Okay. All right. That's helpful. And then given the upgrade cycle pending, would there be a more immediate desire to make an acquisition in the space before this uplift from the aging infrastructure happens? Or is that really not controlled by you and is kind of waiting for these opportunities to arise?

Brian McManus

It's not entirely controlled by us. We have always taken the approach that we are patient, we are disciplined and we wait foe the right opportunities to materialize. So I would not say we are going to try to accelerate back to -- again, we are just going to wait for those opportunities to materialize.

Justin Keywood

Okay. That's fair. And then there was some bad weather in the Southern regions over the last few months. Are you seeing any impact from this in the short-term? There's been any increase in utility Italy pole sales?

Brian McManus

Nothing of a material level. Our poles are pretty tough.

Justin Keywood

Okay. And then just one final question, just on the strong cash from ops. Are you able to parse out the contribution from the residential market compared to the rest of the business?

Brian McManus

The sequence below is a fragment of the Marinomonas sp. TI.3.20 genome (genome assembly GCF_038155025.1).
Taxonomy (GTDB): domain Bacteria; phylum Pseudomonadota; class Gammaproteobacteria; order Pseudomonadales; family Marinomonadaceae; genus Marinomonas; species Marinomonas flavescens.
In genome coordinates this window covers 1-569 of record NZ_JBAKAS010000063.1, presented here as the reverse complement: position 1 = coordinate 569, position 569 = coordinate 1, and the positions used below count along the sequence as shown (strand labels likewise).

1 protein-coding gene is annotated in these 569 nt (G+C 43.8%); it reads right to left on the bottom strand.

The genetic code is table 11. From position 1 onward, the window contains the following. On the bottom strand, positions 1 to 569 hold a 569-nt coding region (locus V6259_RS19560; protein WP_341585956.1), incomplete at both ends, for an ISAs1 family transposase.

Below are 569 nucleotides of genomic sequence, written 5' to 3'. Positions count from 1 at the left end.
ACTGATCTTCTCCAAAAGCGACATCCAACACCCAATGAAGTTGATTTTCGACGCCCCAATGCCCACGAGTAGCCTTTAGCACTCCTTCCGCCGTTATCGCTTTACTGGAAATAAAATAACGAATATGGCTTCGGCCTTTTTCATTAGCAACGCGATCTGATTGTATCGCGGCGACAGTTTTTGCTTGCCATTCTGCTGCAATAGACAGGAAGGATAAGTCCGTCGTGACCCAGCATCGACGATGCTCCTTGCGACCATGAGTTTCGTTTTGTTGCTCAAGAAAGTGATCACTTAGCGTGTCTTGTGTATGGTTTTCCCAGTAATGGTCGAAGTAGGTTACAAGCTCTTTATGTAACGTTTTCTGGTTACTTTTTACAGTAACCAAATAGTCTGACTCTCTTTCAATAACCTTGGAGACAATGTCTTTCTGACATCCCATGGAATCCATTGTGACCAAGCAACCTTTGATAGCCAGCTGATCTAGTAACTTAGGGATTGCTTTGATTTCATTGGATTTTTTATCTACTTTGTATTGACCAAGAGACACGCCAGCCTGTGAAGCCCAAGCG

Sorry, just so I understand, you are wondering how much of the residential part contributed to that cash generation? Is that correct?

Justin Keywood

Correct. Yes.

Brian McManus

Eric, would you take a guess at that.

Eric Vachon

I would say, definitely over 50% of that would be from the residential.

Brian McManus

A fair estimate.

Eric Vachon

Yes.

Justin Keywood

Okay. All right. Thanks for taking my questions.

Brian McManus

Thank you.

Operator

Your next question comes from line of Brian Pow of Acumen. Please go ahead.

Brian Pow

Good morning Eric. Good morning Brian.

Brian McManus

Good morning Brian.

Brian Pow

I just wanted to dig in a little bit more on the residential lumber and specifically on the growth ex-RAM. Just of that 44%, how much of that growth would have been from the change in services you are offering and how much would sort of be volume related?

Brian McManus

Almost entirely, the change would be from moving from TSO or treatment services only basis to a full-service, definitely 90% to 95%. We did also see volume increases, more tied to our growth or our clients' growth.

Brian Pow

Okay. That's helpful. And then just on the logs and lumber again, you tried to give an indication of what was driving the growth. Again, was that primarily the residential lumber requirements and just a little bit on the timber harvesting?

Brian McManus

Yes. Definitely the vast majority was driven by the lumber trading.

Brian Pow